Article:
In the 2000s Ecofish scientists wrote the guidelines for assessing and monitoring the aquatic effects of small hydro projects for the BC and Canadian regulators, and began monitoring the effects of more than a dozen projects. The results of monitoring on four projects operated by Innergex Renewable Energy have now been published in the Canadian Journal of Fisheries and Aquatic Sciences.
Access the full publication: https://cdnsciencepub.com/doi/full/10.1139/cjfas-2020-0246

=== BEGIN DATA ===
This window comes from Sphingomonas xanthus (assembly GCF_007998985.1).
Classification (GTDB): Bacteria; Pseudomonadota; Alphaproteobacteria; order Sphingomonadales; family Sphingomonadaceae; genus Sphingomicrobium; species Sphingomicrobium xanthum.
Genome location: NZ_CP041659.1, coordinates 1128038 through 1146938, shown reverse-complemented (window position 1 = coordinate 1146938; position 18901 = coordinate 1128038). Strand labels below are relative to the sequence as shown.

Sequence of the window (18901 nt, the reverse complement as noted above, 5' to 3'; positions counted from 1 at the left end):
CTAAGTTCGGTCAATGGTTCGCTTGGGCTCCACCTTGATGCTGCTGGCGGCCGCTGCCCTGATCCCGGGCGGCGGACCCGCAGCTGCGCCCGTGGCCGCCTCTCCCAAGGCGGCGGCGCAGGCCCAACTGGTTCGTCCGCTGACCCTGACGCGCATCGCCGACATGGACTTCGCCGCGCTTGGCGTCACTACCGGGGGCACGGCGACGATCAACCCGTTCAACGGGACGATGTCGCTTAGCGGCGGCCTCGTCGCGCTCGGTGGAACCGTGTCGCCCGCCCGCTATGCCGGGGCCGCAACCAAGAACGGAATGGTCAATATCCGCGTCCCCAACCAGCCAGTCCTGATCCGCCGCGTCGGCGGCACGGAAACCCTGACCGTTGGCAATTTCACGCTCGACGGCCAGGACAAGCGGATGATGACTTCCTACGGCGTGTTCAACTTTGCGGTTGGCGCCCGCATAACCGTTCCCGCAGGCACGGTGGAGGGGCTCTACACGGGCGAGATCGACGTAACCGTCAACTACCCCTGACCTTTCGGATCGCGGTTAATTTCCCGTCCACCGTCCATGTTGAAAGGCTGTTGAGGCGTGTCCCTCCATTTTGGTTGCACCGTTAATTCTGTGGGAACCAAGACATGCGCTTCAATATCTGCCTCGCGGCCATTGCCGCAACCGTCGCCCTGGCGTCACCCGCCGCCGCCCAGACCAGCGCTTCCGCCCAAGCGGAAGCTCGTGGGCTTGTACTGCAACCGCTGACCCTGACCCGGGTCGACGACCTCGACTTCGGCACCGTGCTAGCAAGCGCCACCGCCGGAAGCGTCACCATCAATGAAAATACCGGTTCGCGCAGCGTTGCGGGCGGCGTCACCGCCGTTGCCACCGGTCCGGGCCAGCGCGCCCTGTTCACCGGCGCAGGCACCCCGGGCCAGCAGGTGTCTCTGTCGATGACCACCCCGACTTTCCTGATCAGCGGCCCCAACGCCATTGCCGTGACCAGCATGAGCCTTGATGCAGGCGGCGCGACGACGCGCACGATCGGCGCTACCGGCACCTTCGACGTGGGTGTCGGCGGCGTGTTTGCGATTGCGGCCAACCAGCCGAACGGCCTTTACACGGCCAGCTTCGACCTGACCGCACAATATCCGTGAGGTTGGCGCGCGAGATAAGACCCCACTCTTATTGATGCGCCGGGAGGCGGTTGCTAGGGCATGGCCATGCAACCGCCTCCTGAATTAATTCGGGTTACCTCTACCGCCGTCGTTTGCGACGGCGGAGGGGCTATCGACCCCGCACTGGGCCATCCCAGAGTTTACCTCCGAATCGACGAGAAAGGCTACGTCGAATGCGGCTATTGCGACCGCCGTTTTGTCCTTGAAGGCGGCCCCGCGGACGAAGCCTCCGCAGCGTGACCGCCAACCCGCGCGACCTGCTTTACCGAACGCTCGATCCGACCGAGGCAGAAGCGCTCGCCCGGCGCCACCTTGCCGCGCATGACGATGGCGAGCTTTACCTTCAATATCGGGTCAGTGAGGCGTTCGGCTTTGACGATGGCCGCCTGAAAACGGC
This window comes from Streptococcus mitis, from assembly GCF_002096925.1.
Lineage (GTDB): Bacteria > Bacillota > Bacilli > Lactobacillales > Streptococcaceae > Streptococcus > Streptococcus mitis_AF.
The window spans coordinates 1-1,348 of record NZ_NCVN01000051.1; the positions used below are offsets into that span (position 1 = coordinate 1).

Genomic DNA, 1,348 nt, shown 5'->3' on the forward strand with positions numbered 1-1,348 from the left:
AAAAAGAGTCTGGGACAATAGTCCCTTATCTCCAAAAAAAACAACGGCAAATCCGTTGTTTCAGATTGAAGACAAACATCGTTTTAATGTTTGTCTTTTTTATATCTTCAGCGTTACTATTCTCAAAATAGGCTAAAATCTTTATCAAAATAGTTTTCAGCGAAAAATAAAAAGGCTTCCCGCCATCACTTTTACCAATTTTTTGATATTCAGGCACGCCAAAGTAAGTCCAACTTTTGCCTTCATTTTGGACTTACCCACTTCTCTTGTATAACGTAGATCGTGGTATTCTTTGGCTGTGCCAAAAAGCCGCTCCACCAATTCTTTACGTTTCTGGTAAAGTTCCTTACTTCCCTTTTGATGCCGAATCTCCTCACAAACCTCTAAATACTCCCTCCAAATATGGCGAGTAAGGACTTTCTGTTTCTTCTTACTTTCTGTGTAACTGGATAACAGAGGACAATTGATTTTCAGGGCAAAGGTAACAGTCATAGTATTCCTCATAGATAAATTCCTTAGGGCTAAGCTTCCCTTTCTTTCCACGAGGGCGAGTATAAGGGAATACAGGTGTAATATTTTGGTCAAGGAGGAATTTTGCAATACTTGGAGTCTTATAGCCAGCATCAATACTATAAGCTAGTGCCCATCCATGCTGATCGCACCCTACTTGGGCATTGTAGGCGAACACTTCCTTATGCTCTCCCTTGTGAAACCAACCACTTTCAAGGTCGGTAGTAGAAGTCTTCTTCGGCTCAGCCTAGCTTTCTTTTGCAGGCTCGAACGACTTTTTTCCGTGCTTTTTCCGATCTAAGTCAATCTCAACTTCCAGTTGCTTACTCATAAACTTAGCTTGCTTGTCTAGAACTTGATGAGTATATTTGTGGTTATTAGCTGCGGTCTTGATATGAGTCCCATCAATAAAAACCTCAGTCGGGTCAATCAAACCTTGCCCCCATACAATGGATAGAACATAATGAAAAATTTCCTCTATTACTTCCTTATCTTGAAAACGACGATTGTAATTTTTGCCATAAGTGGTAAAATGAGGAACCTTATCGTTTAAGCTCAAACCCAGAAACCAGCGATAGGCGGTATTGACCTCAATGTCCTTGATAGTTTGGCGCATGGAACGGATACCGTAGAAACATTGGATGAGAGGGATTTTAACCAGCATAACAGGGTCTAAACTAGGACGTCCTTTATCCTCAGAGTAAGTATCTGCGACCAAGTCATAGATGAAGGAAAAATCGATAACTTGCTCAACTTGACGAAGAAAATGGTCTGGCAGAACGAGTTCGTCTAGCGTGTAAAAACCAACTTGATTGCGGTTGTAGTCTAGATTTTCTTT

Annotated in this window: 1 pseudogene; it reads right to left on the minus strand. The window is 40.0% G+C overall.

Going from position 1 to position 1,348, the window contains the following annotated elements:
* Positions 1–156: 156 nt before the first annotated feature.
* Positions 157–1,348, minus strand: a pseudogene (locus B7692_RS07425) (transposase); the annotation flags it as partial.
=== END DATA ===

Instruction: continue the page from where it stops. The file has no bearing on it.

Run-of-river (RoR) hydroelectric power provides renewable energy with potentially less impact on fish habitat productivity than large, reservoir-storage hydroelectric projects. This is the first empirical study of resident fish response to water diversion at RoR projects in BC, where the abundance of rainbow trout (Oncorhynchus mykiss) was monitored in four small streams using a before–after control–impact design. Although flows in the diversion reaches of these projects were reduced by 63% to 70%, the total biomass of rainbow trout increased from 35% to 157% across the streams compared with the “before period” and “control reaches”. The response to water diversion differed among age classes: adult biomass increased with reduced flows in the growing season; juvenile biomass increased with reduced flows in the winter, higher stream conductivity, and increased flows in late summer; and fry biomass increased with higher stream conductivity and temperatures. One novel way to contextualize these shifts in resident salmonid productivity and differential growth and (or) survival by age class is via a size–density approach, which we use here to demonstrate how the carrying capacity of a stream for rainbow trout is affected by water diversion.